Hi, Cherise; good question! I posted several actions programs could take in another post, but let's narrow that down to three steps for programs and individuals.
- Hold conversations with staff to inform them of the commitment to DEI, gather their feedback, and include them in the DEI planning and implementation process.
- Do the investigative work to include gathering student feedback to identify equity gaps in your program. I shared some questions programs can use to get started in another post. You are essentially conducting an equity audit to identify areas of growth.
- Investigate your state DEI plans, policies, and recommended practices; many state education agencies not only have committed to DEI but also have specific plans for improving DEI.
Great question! There are three things I would focus on to begin effectively incorporating DEI practices at the program level, 1) student support and access and 2) hiring and staff support 3) state efforts in DEI. Making statements or aligning your mission and vision to display a commitment to DEI is not enough; we have to be intentional and put those words to work. This means actively looking for equity gaps in your program, ensuring equitable hiring and retention practices for staff, understanding your state’s DEI efforts, and assuring your program supports that effort. When it comes to these focus areas, you need to first look at what is currently going on in your programs to identify needed changes.
Student Support and Access
There are several data points to begin looking into areas of change for your program regarding student support and access. Of course, there are the usual data points – student attendance and performance outcomes – but other forms of data help to dive deep into what may be missing or can be changed. A great example of this can be found in the article titled Peeling Back the Wallpaper.
Student feedback is a considerable part of information gathering; focus groups and surveys are great. You can also establish a student DEI committee that works with school leaders to provide input from the student’s perspective.
Again, going beyond surface-level data is huge, so you want to take the time to look at a few different things and ask yourself some investigative questions. Below is a list of questions by topic to get you started.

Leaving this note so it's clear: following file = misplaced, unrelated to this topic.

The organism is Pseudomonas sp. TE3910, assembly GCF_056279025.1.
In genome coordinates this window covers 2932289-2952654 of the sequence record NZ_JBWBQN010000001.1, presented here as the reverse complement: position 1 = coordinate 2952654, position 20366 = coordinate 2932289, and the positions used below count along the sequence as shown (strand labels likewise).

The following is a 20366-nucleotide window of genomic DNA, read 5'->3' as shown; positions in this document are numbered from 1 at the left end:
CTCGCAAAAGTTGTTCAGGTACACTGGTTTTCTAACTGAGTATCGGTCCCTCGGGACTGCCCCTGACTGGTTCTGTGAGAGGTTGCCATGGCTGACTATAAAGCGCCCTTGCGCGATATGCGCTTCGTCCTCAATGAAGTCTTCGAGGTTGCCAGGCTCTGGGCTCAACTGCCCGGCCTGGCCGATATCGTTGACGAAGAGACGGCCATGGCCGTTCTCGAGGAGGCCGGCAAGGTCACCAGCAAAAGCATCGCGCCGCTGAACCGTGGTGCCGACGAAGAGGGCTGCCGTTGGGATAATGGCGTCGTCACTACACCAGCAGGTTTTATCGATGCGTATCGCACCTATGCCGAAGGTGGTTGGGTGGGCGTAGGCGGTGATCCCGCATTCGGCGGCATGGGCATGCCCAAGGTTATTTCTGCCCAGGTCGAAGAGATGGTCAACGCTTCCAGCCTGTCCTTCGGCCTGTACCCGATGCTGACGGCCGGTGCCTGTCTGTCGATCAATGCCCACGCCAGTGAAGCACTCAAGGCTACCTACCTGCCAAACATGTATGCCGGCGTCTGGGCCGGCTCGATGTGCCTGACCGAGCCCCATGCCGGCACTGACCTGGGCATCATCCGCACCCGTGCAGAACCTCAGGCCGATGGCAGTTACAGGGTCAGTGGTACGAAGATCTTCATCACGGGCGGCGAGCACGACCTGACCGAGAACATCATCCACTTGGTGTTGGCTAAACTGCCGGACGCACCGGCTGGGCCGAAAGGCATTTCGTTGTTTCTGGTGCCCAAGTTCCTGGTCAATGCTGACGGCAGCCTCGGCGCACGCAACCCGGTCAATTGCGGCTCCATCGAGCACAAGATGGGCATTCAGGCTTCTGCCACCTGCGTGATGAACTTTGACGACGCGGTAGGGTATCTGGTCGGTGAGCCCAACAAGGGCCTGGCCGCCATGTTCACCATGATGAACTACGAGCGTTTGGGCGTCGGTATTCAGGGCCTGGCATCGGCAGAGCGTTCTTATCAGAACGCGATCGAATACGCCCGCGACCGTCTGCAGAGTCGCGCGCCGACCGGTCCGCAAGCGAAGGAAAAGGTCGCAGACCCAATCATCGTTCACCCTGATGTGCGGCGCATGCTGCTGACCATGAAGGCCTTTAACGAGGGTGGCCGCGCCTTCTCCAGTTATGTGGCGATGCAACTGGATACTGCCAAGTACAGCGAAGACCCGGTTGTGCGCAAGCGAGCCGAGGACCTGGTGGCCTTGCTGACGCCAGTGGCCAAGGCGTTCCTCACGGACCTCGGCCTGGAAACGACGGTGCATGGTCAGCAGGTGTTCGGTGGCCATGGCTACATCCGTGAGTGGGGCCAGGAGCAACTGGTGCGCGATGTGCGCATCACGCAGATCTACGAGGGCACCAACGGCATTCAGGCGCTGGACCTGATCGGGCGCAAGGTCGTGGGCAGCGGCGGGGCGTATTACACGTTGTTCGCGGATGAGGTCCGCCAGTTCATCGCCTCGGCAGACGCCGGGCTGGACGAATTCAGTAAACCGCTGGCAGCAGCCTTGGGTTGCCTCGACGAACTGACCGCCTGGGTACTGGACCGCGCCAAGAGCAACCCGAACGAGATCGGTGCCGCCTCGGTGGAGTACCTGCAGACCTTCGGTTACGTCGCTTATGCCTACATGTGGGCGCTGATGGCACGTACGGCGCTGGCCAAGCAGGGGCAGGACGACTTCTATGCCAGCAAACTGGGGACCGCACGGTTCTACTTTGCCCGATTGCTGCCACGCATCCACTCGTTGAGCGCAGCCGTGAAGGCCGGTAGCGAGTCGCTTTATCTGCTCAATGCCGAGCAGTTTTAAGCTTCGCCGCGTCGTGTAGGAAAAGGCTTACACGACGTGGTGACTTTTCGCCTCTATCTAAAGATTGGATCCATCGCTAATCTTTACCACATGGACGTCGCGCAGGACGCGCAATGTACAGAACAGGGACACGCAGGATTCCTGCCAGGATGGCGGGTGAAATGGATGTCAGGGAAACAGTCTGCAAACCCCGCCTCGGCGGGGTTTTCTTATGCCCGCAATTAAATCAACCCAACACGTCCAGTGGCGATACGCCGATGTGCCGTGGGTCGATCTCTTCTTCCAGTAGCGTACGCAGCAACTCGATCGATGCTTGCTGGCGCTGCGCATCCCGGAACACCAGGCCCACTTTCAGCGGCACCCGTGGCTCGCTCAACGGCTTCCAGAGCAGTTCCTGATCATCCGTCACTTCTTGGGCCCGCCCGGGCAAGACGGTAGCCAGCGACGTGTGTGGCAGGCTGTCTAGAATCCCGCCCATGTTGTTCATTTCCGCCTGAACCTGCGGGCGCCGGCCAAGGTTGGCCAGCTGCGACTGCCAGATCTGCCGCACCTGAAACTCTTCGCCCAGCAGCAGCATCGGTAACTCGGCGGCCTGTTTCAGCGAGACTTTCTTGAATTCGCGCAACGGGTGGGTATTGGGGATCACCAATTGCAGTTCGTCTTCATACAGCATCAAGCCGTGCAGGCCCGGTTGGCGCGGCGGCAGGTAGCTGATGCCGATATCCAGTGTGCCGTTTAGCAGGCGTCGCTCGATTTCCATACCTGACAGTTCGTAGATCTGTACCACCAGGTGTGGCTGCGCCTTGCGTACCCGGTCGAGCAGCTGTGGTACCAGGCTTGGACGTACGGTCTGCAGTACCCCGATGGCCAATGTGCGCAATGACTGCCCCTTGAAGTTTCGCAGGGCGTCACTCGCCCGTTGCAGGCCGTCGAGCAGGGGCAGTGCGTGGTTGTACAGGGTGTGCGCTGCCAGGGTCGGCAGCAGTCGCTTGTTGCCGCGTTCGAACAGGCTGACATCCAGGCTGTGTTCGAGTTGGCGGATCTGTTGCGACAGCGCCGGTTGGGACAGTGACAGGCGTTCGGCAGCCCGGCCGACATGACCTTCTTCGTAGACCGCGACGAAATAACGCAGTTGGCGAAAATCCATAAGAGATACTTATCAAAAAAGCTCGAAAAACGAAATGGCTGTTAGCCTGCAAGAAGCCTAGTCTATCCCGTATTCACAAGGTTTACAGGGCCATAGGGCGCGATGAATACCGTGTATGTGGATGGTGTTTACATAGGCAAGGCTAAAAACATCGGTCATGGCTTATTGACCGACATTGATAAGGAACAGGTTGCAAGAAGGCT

- Student Demographics
- What are the rates of participation by gender, race, age, and socioeconomic status?
- Do your student demographics align with community demographics? Use census data to find out.
- Student Support and Counseling Services
- Who utilizes them?
- How are students informed?
- Are technology supports provided, and is there equitable access to technology and technology support?
- What are the barriers to the utilization of support and counseling services?
- Pathways to College and Careers
- How many students are actively on pathways?
- Are all students informed of pathway options?
- What are the barriers to pathway participation?
- Marketing and Outreach
- How are students represented in marketing materials?
- Do the marketing materials represent the population served?
- Are the marketing methods reaching appropriate demographic groups and areas?
- What languages are included in your marketing and outreach materials, and do those languages align with languages spoken in the surrounding community?
- Does demonstrated student work represent all program areas and the diversity of your student population?
- Are displays representative of your student population?
- Policies & Procedures
- Are any of the policies equity barriers? An example of this would be attendance policies that penalize working students or parents.
- Are classes scheduled based on student needs or program preference?
- Are programs offered based on community needs or program preference? You can use the PIACC Skills Map to identify numeracy and literacy levels in your state and county and census data to identify English language acquisition needs in your area. Additionally, you can use labor market information to determine programming based on areas students can be employed in that are in-demand.
Hiring and Staff Support
Dr. Stewart brought this up yesterday and made several valid points regarding hiring practices through a DEI lens. She was right in pointing out that we need to avoid bias in hiring practices. She wasn’t speaking about negative bias towards specific groups, but affinity bias, in which we hire staff from groups we are comfortable with. It’s not unusual or abnormal to feel more comfortable with people who look like us and whose beliefs align with ours; however, when it comes to hiring, our personal affinity biases should not impact our hiring choices. If you want to diversify staff, consider reaching out to one of the many states and national professional organizations that can help you with this. Check out the list of diversity professional associations and organizations to get started.